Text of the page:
Enough Said

Directed By: Nicole Holofcener

Starring: Julia Louis-Dreyfus, James Gandolfini, Catherine Keener, Toni Collette, Ben Falcone, and Toby Huss

We've lost many iconic figures in Hollywood this year.  We've said goodbye to the likes of Roger Ebert, Jean Stapleton, and even Cory Monteith.  Though celebrity deaths generally don't take an emotional toll on me.  I do have to say that I was troubled by James Gandolfini's passing earlier this year.  The beloved actor made his mark on the world as Tony Soprano and as countless other characters in both television and film.  Like many, I will sorely miss his larger-than-life presence on the big screen.  Fortunately for fans like me, Gandolfini was very busy in the final years of his life.  Appearing in the films Killing Them Softly, Zero Dark Thirty, Not Fade Away, and The Incredible Burt Wonderstone in the last year alone, he's left us with plenty of memories.  This weekend's Enough Said marks one of his final performances in which he portrays Julia Louis-Dreyfus's flabby boyfriend.

Divorced now for ten years and preparing to send her daughter Ellen (Tracey Fairaway) off to college, Eva (Julia Louis-Dreyfus) is one lonely masseuse.  Sure, she has her friends Sarah and Will (Toni Collette and Ben Falcone), but she will soon be all alone.  It will be just Eva and the clients who disgust her on a daily basis.  One night, Sarah and Will take her to a party.  There, Eva makes friends with a poet named Marianne (Catherine Keener) who later hires her for massage therapy on an ongoing basis.  She also meets a man by the name of Albert (Gandolfini) to whom she's not attracted.  Though he's not attracted to her either, Albert asks Eva out to dinner, and she accepts.  At dinner, they discover that they have strong romantic chemistry.  Soon thereafter, a relationship blossoms between the two middle-aged divorcees.  There's just one problem.  Marianne is Albert's ex-wife, and she's unknowingly poisoning Eva's views of Albert as their relationship begins to find its legs.

At a time when many have declared the death of romantic comedies, Nicole Holofcener's Enough Said breathes new life into the genre and reminds us what a great rom com looks like.  Marked by refreshingly sharp wit and an emotionally resonant romance, Enough Said bucks the trend of the ultra-formulaic rom coms of recent years and gives us a taste of how to revitalize the genre in a quirky yet mature way.  With deftly delivered comedy and a mature interpretation of the film's central romance, Holofcener crafts one enjoyable movie that has something for everyone.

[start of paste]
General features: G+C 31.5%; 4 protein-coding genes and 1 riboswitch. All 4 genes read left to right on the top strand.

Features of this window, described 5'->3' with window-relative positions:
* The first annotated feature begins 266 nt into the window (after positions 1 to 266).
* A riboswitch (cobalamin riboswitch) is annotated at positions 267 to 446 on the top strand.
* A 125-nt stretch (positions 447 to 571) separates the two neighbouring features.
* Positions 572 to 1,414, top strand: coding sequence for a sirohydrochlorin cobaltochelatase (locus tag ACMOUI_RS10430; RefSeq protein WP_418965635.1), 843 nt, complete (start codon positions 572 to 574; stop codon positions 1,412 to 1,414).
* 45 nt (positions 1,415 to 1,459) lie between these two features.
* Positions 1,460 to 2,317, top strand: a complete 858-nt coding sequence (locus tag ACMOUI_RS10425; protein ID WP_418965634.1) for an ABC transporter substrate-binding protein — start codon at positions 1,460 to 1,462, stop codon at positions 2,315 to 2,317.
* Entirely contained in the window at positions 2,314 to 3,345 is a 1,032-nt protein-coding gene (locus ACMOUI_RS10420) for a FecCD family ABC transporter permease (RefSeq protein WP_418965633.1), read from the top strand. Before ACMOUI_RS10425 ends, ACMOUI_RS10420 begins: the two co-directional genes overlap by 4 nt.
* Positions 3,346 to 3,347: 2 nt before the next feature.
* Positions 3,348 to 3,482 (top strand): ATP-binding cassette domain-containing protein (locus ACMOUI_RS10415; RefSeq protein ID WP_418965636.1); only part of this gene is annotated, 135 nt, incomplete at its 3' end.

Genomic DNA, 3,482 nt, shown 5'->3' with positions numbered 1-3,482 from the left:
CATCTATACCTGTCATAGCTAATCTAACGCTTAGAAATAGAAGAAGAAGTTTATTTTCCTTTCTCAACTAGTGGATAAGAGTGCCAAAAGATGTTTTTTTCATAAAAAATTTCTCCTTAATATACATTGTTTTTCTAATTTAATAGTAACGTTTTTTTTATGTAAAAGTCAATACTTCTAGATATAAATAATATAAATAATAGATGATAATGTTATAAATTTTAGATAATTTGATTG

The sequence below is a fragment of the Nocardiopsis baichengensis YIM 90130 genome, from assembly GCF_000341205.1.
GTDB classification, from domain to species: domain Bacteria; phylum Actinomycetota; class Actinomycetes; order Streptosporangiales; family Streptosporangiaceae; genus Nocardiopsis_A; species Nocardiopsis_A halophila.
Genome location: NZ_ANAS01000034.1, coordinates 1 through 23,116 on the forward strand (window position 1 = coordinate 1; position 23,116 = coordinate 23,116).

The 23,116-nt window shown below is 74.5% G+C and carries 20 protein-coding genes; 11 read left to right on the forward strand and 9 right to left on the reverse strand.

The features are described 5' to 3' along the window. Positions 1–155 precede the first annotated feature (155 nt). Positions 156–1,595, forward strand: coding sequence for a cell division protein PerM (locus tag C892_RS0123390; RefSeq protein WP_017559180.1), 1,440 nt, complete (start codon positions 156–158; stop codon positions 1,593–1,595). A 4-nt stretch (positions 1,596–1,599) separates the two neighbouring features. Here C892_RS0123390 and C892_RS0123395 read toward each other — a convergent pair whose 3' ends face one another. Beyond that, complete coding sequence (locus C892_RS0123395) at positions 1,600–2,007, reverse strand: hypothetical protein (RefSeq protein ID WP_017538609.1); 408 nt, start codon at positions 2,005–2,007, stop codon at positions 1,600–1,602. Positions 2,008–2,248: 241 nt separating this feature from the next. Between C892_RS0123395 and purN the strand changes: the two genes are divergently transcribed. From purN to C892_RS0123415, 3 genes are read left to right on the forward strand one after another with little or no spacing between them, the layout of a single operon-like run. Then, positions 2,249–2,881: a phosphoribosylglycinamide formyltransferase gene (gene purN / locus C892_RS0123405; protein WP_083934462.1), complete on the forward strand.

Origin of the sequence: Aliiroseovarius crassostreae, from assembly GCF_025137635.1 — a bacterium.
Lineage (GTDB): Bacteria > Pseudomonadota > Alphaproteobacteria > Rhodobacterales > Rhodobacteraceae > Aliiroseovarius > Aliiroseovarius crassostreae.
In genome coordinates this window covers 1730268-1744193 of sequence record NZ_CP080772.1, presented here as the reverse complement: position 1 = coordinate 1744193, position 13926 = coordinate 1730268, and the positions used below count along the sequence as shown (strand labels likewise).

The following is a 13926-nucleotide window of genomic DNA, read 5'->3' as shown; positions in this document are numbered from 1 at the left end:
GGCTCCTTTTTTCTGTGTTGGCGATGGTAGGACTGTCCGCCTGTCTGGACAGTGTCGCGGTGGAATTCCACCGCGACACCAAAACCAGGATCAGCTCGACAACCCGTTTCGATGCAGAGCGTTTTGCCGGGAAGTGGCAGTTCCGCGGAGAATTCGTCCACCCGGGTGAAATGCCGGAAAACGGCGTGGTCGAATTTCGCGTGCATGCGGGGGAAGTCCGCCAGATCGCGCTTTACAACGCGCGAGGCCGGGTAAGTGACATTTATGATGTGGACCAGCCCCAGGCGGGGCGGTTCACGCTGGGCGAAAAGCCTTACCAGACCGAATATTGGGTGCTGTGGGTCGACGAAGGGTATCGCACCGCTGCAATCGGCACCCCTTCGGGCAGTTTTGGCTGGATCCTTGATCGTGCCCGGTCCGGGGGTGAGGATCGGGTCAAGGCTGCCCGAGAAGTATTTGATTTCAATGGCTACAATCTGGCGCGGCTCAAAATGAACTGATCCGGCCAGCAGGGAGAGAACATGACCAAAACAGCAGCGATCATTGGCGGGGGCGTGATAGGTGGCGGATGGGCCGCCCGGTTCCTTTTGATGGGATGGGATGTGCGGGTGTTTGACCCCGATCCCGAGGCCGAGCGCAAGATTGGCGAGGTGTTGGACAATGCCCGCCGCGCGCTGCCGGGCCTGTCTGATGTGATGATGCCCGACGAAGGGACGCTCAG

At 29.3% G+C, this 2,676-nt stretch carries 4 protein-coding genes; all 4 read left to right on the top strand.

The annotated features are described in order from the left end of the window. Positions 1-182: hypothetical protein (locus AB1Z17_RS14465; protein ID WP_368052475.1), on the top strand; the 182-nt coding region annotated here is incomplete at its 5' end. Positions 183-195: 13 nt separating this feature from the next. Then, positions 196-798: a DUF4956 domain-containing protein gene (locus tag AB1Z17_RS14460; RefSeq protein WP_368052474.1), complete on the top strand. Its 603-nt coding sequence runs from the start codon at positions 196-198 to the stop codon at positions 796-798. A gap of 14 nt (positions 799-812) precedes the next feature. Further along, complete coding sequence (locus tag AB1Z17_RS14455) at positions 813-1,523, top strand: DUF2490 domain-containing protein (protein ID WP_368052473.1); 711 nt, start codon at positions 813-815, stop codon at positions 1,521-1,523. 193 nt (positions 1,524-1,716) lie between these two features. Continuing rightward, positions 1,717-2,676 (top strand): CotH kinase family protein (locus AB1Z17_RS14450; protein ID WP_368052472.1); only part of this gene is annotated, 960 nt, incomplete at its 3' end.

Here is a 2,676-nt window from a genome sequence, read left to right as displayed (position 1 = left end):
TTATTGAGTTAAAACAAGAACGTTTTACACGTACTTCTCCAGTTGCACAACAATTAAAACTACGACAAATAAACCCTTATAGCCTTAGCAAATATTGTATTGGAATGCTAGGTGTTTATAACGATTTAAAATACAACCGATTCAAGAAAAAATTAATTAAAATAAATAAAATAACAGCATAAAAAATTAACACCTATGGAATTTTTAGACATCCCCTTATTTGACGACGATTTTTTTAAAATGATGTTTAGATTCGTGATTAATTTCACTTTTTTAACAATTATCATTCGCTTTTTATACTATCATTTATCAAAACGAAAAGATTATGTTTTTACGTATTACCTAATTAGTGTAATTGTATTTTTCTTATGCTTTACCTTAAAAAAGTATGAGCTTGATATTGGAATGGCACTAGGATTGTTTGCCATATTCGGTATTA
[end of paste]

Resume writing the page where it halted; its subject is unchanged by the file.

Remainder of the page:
Holofcener brings two television icons together in Enough Said with Tony Soprano and Vice President Meyer.  Each delivers the goods.  In one of his final roles as Albert, James Gandolfini gives a great comedic performance full of sarcasm and wit delivered in the gruff way that only he could.  At the same time, he gives us an affable middle-aged gentleman who's just looking for a partner along this journey called life.  For her part as Eva, Julia Louis-Dreyfus delivers a hilarious yet touching performance as this woman who just can't seem to get her life right.  She's equally witty on screen as Gandolfini and delivers just as many laughs.  Together, these two acting pros have phenomenal chemistry playing off one another both comically and romantically.  All in all, Gandolfini and Louis-Dreyfus make for one great on-screen couple.

The supporting cast also does some great work here.  Catherine Keener makes a diva turn as poet Marianne.  Dishing out plenty of vitriolic comments about Gandolfini's Albert, Keener gives Louis-Dreyfus plenty of comedic fodder with which to work during their massage therapy sessions.  As couple Sarah and Will, Toni Collette and Ben Falcone trade plenty of barbs and are consistently amusing.  These two have priceless comedic chemistry on screen.  We also have Tavi Gevinson as Ellen's friend and Eva's younger kindred spirit Chloe.  Here Gevinson gives a strong supporting performance.

I've said enough about Enough Said.  It's an outstanding romantic comedy that fills a void we've had for quite some time in the rom com genre.  With smart, nuanced direction from Nicole Holofcener, charming lead performances from the late James Gandolfini and Julia Louis-Dreyfus, and a strong supporting cast, this movie delves into the subtleties of middle-aged love and finds its funny bone.  Enough Said gets a sober rating.